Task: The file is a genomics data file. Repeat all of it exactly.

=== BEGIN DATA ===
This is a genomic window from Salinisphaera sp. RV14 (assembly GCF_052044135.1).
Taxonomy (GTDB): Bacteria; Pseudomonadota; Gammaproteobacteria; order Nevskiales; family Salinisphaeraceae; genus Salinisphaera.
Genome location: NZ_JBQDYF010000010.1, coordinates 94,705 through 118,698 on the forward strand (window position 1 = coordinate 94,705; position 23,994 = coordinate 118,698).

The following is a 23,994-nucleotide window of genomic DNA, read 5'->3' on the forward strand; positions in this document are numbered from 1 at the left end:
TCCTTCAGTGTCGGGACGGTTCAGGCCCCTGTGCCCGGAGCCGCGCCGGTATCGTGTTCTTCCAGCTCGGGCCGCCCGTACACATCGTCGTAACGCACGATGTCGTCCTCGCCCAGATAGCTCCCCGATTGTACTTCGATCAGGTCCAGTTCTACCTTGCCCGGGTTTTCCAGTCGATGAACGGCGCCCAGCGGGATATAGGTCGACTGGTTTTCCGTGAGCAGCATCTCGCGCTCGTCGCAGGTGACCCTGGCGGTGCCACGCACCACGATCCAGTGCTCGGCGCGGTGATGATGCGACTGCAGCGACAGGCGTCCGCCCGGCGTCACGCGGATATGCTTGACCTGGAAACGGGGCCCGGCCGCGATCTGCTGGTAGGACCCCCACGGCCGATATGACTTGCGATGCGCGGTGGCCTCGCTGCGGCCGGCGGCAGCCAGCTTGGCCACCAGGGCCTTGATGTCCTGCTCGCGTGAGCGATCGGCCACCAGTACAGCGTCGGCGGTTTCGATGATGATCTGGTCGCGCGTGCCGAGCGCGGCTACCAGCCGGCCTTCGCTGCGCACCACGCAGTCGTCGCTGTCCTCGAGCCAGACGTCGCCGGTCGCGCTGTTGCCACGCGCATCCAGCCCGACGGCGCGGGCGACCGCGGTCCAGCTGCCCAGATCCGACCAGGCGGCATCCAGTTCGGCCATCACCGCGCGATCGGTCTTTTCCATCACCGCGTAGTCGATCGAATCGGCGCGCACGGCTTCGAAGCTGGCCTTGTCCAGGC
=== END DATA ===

This is a genomic window from Salinisphaera sp. RV14 (assembly GCF_052044135.1).
Taxonomy (GTDB): Bacteria; Pseudomonadota; Gammaproteobacteria; order Nevskiales; family Salinisphaeraceae; genus Salinisphaera.
Genome location: NZ_JBQDYF010000010.1, coordinates 94,705 through 118,698 on the forward strand (window position 1 = coordinate 94,705; position 23,994 = coordinate 118,698).

The following is a 23,994-nucleotide window of genomic DNA, read 5'->3' on the forward strand; positions in this document are numbered from 1 at the left end:
TCCTTCAGTGTCGGGACGGTTCAGGCCCCTGTGCCCGGAGCCGCGCCGGTATCGTGTTCTTCCAGCTCGGGCCGCCCGTACACATCGTCGTAACGCACGATGTCGTCCTCGCCCAGATAGCTCCCCGATTGTACTTCGATCAGGTCCAGTTCTACCTTGCCCGGGTTTTCCAGTCGATGAACGGCGCCCAGCGGGATATAGGTCGACTGGTTTTCCGTGAGCAGCATCTCGCGCTCGTCGCAGGTGACCCTGGCGGTGCCACGCACCACGATCCAGTGCTCGGCGCGGTGATGATGCGACTGCAGCGACAGGCGTCCGCCCGGCGTCACGCGGATATGCTTGACCTGGAAACGGGGCCCGGCCGCGATCTGCTGGTAGGACCCCCACGGCCGATATGACTTGCGATGCGCGGTGGCCTCGCTGCGGCCGGCGGCAGCCAGCTTGGCCACCAGGGCCTTGATGTCCTGCTCGCGTGAGCGATCGGCCACCAGTACAGCGTCGGCGGTTTCGATGATGATCTGGTCGCGCGTGCCGAGCGCGGCTACCAGCCGGCCTTCGCTGCGCACCACGCAGTCGTCGCTGTCCTCGAGCCAGACGTCGCCGGTCGCGCTGTTGCCACGCGCATCCAGCCCGACGGCGCGGGCGACCGCGGTCCAGCTGCCCAGATCCGACCAGGCGGCATCCAGTTCGGCCATCACCGCGCGATCGGTCTTTTCCATCACCGCGTAGTCGATCGAATCGGCGCGCACGGCTTCGAAGCTGGCCTTGTCCAGGC